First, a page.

Psychometric research such as mentioned above has identified three major factors associated with how people perceive risk and how risk affects decision making: (1) the degree to which a risk is understood, (2) how much fear or anxiety it produces, and (3) how many people are at risk (the more people the more salient the risk; Kahneman 2011). However, this may not always occur via a conscious logical assessment that takes place in the form of an internal dialogue consisting of self-talk or an external dialogue. The more risky something is perceived the more visceral feelings anxiety and loss of control one experiences. Risks that are unknown evoke feelings of uncertainty. These can lead to implicit decision making.
Social cognition is a well accepted psychological paradigm that addresses how people interpret their environment, make decisions, and explain or justify their behavior (Schneider and Shiffrin 1977). The dual process theory of cognition states that cognitive processes involve in behavior operate on two levels: a slow and controlled process of thinking that allows for reflection and logical thought and a fast automatic implicit process that is generally unconscious and mechanized (Schneider and Shiffrin 1977). In order to develop or alter automatic thought patterns that are driven by procedural structures, schemas, and scripts one would have to invoke the controlled processes that are more prone to use logical, rationality, and reflection.
For example, Payne (2006) addresses a very important issue regarding how decision making and the perception of risk can be affected by implicit cognitive processes such as stereotyping. The inspiration for Payne's analysis is the shooting of a Ghanaian male by four Bronx police offers who mistook his reaching to his pants pocket as a gun threat. Thus, the question is, had the youth been white would the officers have fired on him? The "Weapon Bias" indicates that when having to make quick decisions regarding the presence of a weapon carried by a black or white target people significantly more often identify an object carried by a black person as a weapon. This bias has been demonstrated to emerge even when individuals are explained of its potential effect on their decisions and instructed to try and ignore it.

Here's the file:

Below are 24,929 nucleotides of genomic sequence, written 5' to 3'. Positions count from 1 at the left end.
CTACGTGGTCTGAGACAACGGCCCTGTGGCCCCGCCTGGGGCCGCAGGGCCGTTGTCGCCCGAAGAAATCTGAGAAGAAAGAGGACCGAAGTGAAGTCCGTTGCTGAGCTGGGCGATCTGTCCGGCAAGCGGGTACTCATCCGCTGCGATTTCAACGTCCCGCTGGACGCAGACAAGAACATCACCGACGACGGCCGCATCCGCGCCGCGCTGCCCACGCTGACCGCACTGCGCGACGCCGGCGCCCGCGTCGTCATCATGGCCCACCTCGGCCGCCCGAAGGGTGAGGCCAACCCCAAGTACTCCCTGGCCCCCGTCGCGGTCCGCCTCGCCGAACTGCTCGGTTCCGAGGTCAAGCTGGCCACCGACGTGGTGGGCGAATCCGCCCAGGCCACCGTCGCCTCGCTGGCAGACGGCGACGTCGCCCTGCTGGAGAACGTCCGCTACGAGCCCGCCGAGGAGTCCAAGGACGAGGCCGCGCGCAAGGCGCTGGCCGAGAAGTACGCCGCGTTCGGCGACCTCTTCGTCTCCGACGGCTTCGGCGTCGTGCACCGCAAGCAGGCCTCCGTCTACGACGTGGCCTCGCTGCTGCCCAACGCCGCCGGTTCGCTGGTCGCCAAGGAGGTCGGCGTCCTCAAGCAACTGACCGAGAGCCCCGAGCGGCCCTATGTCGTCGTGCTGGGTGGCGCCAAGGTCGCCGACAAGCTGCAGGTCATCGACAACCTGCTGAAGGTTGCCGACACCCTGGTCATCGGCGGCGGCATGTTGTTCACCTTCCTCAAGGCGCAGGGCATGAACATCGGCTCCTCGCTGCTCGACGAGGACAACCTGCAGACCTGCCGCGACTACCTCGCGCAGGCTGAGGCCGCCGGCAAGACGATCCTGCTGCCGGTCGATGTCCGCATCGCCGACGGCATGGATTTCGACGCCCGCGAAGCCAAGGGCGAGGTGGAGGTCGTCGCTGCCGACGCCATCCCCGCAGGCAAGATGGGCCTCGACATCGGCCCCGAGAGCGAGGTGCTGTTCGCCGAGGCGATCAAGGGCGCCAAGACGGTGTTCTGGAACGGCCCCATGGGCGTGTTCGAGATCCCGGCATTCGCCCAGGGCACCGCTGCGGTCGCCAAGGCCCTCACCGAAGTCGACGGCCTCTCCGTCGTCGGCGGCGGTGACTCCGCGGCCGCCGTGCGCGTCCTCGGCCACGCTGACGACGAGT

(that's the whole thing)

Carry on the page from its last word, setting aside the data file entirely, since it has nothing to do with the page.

Payne (2006) explains that several factors drive the weapon bias: (1) a stereotypic factor that links African-Americans to violence and (2) the degree of intentional control people have over their responses. For instance, when not required to make a snap decision the bias is noticeably weaker. The prediction of the bias is best if one knows what the person's automatic response will be under conditions of little control and how likely is it that the person will not have control over their behavior? The key component in the automatic component of the decision is the automatic stereotype activation. There are several lines of evidence to support the bias from behavioral and neuroscience.
Behavioral evidence includes findings that people with more negative racial stereotypes are more likely to display the bias, and time to decide (which can override stereotypes). This appears to be mediated cognitive depletion. Neuroscience has investigated the association between two ERPs and the bias: the error-related negativity (ERN) associated with detecting conflicts between goals and cognitions, P200 associated with emotional reactions…[continue]